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  • Writer's pictureHannah Marsh

The Symphony of a Self

I have a new fern in my study that keeps catching my gaze. Mostly, I enjoy the shades of green, and its messy hair shape. The other morning, I was also struck by its ingenuity.

This month's muse

Each frond finds its own direction – angled down, curved to the side, reaching up – with each of its finger-like leaves modulating, this way or that, to better catch the sunlight. This particular morning, I’d been thinking about how we can best take care of ourselves – how difficult it can be when conditions are always changing – and here was this fern continually attuned to its conditions – in a strange new environment, as the sun sinks ever lower – making all these micro-adjustments to get the light it needs. It seemed miraculous. Each individual frond and leaf like the arms of an octopus, acting independently of each other, yet part of an integrated whole. Like the separate parts of ourselves, each with their own wants and needs – some acting in harmony, others conflicting – all part of the strange symphony of a self.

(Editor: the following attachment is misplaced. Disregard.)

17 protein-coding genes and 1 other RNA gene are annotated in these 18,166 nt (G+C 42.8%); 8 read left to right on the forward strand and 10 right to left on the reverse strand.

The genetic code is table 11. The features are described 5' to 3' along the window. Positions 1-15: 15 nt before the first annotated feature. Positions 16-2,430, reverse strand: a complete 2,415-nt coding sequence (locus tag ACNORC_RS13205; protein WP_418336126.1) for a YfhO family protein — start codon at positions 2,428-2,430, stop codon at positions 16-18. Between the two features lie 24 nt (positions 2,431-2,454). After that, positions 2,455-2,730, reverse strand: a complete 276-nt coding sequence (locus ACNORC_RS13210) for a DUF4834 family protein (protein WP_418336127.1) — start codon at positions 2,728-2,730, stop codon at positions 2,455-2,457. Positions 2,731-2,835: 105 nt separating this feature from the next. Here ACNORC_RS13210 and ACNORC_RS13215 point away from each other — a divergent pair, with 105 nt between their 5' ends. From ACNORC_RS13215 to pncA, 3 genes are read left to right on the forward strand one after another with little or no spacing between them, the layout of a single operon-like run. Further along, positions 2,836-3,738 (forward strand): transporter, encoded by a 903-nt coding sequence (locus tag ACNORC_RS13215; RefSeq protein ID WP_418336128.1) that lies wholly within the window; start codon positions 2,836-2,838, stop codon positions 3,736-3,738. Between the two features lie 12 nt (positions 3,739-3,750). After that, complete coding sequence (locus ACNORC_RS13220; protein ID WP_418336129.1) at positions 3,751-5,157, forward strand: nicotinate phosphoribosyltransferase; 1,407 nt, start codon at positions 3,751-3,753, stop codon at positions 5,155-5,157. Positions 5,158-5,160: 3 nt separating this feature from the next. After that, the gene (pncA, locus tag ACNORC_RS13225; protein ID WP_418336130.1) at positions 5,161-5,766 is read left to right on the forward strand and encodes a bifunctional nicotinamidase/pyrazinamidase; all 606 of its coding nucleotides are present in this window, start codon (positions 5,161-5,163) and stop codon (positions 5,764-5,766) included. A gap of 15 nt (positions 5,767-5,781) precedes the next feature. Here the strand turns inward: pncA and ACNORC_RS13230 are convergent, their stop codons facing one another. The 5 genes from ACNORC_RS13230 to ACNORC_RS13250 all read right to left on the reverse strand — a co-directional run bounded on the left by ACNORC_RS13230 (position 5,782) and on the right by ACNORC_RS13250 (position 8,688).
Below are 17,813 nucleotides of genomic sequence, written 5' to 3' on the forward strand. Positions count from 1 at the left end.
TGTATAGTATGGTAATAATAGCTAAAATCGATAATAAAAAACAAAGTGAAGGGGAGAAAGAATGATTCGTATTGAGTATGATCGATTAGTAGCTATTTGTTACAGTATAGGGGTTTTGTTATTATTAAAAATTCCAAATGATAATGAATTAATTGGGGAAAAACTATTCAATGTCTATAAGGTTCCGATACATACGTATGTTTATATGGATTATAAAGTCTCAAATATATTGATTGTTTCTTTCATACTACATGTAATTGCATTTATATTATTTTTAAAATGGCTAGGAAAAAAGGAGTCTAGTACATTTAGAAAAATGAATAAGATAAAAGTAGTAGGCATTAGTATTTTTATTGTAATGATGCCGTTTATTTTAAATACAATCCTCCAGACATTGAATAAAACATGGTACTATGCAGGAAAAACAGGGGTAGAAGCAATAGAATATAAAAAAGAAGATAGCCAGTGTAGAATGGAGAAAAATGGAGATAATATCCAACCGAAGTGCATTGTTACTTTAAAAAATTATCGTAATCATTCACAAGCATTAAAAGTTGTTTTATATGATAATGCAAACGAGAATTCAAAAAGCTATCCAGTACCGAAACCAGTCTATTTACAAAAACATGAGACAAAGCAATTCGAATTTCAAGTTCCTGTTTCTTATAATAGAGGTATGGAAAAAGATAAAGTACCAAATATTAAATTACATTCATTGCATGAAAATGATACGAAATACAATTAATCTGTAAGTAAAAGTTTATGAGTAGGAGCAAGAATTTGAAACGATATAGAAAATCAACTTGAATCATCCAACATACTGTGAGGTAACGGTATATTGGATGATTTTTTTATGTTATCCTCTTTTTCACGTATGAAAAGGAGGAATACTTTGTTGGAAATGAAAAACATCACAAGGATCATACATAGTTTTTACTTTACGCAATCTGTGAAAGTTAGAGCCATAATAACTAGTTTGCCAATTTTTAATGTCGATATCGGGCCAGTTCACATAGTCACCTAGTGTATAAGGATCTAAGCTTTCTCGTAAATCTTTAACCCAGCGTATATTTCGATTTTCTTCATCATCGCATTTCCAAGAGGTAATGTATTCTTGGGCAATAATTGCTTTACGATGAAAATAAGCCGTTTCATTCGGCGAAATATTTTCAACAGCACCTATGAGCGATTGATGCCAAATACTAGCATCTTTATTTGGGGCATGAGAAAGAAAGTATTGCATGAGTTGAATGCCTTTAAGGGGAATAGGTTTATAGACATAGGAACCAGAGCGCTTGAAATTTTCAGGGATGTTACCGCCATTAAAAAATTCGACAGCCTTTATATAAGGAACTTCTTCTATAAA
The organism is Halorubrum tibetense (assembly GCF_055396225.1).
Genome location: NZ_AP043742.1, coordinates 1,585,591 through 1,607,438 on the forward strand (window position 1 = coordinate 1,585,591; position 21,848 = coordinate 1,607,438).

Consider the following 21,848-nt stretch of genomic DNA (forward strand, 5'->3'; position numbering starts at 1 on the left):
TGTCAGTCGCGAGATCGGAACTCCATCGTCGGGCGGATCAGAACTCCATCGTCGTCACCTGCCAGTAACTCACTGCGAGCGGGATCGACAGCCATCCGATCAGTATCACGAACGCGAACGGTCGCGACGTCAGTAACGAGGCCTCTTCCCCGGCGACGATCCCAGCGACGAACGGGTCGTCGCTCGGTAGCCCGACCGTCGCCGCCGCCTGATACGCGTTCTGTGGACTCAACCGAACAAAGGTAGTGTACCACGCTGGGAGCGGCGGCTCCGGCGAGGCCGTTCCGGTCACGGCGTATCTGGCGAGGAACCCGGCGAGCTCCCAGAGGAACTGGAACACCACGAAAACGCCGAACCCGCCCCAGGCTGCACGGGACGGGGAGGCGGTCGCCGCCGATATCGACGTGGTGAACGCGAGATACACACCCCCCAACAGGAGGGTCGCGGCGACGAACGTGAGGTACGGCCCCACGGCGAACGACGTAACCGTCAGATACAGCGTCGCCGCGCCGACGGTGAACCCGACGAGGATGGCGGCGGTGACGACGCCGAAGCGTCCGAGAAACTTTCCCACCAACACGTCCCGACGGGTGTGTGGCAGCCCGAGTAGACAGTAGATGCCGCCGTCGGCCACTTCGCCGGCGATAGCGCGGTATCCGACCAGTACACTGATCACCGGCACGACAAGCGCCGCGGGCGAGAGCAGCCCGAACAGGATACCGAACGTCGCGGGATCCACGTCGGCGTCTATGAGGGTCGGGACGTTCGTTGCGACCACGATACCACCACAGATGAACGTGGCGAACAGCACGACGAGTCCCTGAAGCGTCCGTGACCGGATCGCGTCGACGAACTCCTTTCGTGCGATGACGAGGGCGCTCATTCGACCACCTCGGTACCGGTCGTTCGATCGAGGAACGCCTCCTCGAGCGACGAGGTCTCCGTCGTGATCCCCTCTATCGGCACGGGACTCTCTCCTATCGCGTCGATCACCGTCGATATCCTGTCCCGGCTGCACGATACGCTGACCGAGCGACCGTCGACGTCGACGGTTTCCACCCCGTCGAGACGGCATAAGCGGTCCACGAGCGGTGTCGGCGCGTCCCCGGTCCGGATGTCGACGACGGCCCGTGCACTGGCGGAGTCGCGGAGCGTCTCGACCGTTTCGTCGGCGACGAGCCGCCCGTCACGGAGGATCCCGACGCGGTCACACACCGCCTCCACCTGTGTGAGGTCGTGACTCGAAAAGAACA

I'm reminded of our theme back in January. We looked at allowing our whole messy selves, and bringing all parts of ourselves to the table in our lives and creative work. I shared this quote about story-writing from George Saunders: “And what will be needed, if the story is going to be good, is: everything, all that you are, even those parts you don’t like or usually exclude.”


So often, we judge and try to hide away the parts of ourselves we don’t like. For me, if I were a fern, I’d have a few of my prettiest fronds pointing to the sunny window, with the rest tucked away in shadow. Those parts of me that seem embarrassing or shameful or mean or incompetent: I would let them wilt away if I could. Yet they’re here. They’re part of me. If I don’t tend to them, my whole being will suffer. If we can learn anything from a fern, perhaps it's this: to use all we have – every leaf we can – to gather light.


In this month's Mindfulness & Creativity session, we’ll practice with allowing, seeing if we can make space for whatever shows up in our mindfulness practices, whether wanted or unwanted. We’ll also reflect on our shadow self, shedding some light and attention on those parts of us we may often neglect. We’ll take a playful and gentle approach, being curious and kind with ourselves as we take a small step together into the shadow territories of our strange and wondrous selves.


I look forward to seeing you on Sunday!


Hannah

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